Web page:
Sew What: Jessie Dunahoo, Elana Herzog, Ben Venom
This exhibition brings together three distinct artists who share a love of common materials (fabric, clothing, rugs, plastic bags) and an urge to investigate their potential as component parts of larger objects and installations. Their completed works offer meditations on the history of assemblage, especially aspects of recycling, labor, and time.
Jessie Dunahoo was a Lexington artist who was born deaf and additionally lost his vision at a young age. That didn’t prevent him from making elaborate art and environments with found materials around his home. As an adult, he worked five days a week at Latitude Artist Community, a local studio facility that provides are and creative outlets for individuals with disabilities. His sewn-together works present shifting areas of color, texture, language, and transparency.
Elana Herzog consistently makes and unmakes objects, ripping and cutting textiles and carpets and situating them in and against specific gallery and museum architecture. For the last two decades, she has reveled in creating immersive situations that obliterate distinctions between old and new, common and precious, in process and completed. She states, "Speed, labor, progress, obsolescence, loss, kitsch, camp, nostalgia, sentimentality, taste…there are too many clichés out there for what I and other women artists do.”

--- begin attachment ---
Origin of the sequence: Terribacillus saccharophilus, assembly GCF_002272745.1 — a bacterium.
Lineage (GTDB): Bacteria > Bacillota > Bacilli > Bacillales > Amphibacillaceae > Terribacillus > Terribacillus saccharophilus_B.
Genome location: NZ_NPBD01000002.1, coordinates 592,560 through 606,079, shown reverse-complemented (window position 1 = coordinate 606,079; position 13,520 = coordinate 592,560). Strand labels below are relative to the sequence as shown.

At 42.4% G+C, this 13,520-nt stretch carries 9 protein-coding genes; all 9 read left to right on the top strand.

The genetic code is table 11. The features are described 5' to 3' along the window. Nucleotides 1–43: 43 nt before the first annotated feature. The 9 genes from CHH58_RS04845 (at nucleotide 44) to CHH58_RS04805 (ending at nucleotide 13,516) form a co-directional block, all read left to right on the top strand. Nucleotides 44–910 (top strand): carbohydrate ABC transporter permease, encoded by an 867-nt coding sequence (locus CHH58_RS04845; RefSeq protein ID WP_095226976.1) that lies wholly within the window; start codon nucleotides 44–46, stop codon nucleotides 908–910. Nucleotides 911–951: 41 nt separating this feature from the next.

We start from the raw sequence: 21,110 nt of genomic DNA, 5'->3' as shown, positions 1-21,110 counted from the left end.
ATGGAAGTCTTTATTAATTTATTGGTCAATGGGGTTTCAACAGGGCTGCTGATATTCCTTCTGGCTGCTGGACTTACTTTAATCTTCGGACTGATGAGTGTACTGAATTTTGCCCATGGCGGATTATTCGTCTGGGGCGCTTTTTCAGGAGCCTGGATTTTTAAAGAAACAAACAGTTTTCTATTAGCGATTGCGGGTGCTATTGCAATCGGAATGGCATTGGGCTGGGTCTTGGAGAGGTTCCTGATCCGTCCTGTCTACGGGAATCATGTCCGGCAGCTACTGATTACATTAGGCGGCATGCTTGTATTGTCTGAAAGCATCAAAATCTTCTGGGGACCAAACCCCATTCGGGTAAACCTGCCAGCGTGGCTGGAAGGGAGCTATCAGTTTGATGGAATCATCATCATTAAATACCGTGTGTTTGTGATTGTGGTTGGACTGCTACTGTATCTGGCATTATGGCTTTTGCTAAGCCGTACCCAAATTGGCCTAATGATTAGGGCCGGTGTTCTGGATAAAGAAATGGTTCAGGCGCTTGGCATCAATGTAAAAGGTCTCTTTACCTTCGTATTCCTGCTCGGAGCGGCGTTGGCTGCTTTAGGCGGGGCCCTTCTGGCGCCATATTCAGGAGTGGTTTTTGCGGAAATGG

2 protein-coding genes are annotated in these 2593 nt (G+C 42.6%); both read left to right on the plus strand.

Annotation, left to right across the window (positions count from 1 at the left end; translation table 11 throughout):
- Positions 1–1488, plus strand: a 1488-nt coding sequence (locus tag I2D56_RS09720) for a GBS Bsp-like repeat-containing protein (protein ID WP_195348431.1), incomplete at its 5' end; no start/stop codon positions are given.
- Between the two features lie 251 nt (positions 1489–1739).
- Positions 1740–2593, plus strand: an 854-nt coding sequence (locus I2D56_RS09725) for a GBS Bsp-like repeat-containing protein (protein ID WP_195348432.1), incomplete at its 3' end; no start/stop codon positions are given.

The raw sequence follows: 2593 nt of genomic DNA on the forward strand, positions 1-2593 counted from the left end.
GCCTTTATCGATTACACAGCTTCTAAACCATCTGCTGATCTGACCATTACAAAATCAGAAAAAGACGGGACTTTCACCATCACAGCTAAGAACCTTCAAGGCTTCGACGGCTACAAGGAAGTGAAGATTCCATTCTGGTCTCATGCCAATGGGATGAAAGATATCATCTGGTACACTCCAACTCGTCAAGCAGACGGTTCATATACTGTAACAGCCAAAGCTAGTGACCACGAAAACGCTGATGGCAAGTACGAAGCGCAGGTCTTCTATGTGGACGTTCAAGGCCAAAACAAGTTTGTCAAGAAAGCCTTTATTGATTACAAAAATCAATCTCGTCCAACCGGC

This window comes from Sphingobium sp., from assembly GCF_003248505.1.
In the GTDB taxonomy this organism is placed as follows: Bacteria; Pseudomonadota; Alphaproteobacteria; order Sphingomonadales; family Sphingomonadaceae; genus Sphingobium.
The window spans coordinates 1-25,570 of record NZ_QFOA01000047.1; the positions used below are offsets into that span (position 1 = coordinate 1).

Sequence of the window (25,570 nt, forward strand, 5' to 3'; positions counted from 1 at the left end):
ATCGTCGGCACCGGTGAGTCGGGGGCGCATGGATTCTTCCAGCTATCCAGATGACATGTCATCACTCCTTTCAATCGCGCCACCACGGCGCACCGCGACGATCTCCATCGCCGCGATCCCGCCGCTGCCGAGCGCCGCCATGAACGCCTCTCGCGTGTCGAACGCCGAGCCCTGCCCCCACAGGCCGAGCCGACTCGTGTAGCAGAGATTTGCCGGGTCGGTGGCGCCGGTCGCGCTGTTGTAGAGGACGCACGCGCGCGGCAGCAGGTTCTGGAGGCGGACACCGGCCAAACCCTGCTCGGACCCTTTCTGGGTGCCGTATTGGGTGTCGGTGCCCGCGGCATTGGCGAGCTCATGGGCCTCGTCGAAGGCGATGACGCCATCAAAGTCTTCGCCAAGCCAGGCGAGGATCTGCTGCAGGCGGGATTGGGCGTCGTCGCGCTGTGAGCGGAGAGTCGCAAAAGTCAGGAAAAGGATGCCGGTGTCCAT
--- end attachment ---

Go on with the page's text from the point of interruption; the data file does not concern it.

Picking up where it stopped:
Ben Venom combines the processes and aesthetics of quilt making with the robust graphics of heavy metal and punk music, tattoo culture, and heraldry. His large wall hangings utilize fragments of t-shirts from bands like Iron Maiden, AC/DC, and Poison, along with swatches of denim and other fabrics. Together, these form a complicated code switching between gendered traditions and unique sub-cultures.
“Jessie Dunahoo’s reality as a deaf and blind man, did not stop him from creating sculptures by touch, sewing together plastic shopping bags, scraps of fabric, and other items that were collected for him. Elana Herzog makes reference to the history of art, industry, and domestic traditions by cutting, stacking, and splicing distinct rugs and carpets from around the world into unique arrangements. Ben Venom has been called a ‘punk rock quilter’ because of the band-related T-shirts he uses, as well as the rebellious attitude he brings to this traditional sewing activity,” UK Art Museum Director Stuart Horodner said. “The exhibition examines the use of recycled and referential materials, and the different ways that artists orient their own physical, emotional and cultural situations.”
image: Jessie Dunahoo, Untitled, circa 2010-15, plastic bags, fabric samples, and thread. Courtesy of the Estate of Jessie Dunahoo and Institute 193.
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